Enhancing trade relations with key export markets: We continued to work with the Government of Canada in enhancing relationships with key export destinations, primarily in Asia and the United States. This included advocating for the ratification and implementation of the Comprehensive and Progressive Agreement for Trans-Pacific Partnership, and encouraging progress towards finalizing the United States-Mexico-Canada Agreement.
Collaborating on heavy fuel oil carriage ban in the Arctic: Teck and NANA worked with the U.S. Coast Guard and the U.S. Department of Transportation, requesting a gradual and responsible time frame for the shipping industry to make the transition away from heavy fuel oil ships to diesel distillates, thereby avoiding negative economic impacts on the local, regional and state economy.
Reviewing potential for amendments to U.S. mining legislation: Teck continued to review where potential changes could be made to federal U.S. mining legislation affecting how mineral rights are secured on federal lands and how these lands can be used for activities ancillary to mining, including community and recreational activities. This review of federal legislation will continue in 2020.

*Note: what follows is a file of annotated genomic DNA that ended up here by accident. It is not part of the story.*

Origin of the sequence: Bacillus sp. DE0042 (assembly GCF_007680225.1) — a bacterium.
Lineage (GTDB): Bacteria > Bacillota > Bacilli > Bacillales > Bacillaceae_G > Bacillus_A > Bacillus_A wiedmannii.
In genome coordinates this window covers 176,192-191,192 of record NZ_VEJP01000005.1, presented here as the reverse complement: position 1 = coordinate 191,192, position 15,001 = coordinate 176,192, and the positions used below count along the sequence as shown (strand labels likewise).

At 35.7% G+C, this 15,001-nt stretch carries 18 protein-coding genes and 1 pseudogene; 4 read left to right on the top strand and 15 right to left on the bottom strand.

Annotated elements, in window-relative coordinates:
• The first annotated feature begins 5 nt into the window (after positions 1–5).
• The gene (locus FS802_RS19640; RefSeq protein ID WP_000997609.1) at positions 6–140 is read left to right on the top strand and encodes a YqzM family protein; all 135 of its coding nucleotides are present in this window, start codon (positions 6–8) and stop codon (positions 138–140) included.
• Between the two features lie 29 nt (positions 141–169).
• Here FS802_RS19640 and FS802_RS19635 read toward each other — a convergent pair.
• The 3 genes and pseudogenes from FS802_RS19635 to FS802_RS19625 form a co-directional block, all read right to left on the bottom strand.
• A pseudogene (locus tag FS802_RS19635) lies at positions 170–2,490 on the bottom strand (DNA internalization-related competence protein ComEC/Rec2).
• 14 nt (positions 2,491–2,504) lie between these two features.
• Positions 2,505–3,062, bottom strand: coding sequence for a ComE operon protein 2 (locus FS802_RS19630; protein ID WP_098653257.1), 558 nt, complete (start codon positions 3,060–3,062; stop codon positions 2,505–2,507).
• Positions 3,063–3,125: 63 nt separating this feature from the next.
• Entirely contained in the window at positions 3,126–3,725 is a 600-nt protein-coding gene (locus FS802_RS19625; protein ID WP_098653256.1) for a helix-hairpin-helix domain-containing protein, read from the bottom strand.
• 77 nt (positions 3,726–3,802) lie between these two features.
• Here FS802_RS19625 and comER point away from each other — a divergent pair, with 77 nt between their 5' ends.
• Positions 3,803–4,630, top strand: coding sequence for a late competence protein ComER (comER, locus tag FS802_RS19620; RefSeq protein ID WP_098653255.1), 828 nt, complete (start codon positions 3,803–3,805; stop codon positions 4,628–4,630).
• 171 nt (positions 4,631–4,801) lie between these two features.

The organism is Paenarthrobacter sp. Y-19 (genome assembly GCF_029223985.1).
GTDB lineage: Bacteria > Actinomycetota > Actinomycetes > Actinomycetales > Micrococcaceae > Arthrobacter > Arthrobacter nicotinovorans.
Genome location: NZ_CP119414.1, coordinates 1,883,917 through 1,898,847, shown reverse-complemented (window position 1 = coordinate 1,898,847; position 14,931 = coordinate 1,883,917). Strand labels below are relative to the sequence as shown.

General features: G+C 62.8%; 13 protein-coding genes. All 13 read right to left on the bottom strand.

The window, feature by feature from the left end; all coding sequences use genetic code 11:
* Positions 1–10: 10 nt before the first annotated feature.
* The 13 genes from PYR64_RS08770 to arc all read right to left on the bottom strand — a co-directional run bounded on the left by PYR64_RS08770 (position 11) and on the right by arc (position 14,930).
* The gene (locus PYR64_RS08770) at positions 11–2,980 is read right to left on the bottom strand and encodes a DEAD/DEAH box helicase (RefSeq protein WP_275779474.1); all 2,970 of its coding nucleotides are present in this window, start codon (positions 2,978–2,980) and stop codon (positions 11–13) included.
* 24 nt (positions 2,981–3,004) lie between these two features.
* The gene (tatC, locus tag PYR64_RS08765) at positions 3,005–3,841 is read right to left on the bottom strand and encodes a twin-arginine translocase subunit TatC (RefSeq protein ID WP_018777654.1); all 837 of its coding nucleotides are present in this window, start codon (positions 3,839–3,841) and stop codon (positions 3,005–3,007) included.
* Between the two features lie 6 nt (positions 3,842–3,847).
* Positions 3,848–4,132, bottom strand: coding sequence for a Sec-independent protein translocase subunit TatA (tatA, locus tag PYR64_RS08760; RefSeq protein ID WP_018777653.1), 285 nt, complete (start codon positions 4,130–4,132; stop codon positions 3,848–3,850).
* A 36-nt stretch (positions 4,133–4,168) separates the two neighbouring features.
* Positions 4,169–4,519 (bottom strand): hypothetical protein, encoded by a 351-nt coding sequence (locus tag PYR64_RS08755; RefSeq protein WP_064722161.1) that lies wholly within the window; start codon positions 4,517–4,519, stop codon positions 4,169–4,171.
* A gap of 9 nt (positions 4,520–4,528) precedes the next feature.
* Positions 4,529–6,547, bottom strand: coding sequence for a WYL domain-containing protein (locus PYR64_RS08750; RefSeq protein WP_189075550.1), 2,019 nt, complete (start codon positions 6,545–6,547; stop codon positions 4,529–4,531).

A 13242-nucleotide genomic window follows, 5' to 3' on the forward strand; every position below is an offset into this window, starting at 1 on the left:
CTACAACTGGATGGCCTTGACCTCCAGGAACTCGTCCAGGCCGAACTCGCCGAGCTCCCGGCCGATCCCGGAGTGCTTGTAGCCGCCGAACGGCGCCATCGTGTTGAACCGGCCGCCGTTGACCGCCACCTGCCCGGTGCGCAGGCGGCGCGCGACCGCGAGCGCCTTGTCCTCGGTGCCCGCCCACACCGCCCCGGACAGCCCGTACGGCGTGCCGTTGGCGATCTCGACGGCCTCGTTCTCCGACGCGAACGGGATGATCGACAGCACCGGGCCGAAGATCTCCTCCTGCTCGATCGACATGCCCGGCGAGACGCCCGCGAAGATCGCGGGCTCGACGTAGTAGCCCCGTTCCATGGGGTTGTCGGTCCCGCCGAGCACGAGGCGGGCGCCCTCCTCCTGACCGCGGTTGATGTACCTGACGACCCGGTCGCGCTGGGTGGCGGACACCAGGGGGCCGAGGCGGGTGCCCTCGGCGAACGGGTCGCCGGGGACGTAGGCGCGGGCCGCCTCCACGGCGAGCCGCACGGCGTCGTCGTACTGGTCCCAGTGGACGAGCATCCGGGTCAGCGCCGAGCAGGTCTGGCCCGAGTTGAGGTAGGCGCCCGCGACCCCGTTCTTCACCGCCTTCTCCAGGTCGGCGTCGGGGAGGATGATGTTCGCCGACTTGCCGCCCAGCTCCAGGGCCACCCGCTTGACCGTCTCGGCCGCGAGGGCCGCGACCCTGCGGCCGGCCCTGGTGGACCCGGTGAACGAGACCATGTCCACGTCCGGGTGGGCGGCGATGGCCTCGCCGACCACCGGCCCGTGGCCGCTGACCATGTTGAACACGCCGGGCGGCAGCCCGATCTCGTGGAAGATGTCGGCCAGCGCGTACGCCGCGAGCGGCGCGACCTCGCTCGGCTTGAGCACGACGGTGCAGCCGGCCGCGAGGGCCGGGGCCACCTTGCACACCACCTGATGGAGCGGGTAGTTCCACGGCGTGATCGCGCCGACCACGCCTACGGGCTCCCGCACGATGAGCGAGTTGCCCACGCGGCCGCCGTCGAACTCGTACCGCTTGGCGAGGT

Working with governments to foster more innovation in mining: Teck actively pursued government initiatives to advance innovation in our operating jurisdictions, including continuing to work with Canada’s Digital Technology Supercluster (under the federal Innovation Supercluster Initiative) as a Founding Member. We also engaged with the Government of Canada and the B.C. Government on fostering more innovation in Canada’s mining sector, including contributing ideas to the Canadian Minerals and Metals Plan as well as the development of a BC Mining Innovation Roadmap.
Inclusion and Diversity Initiatives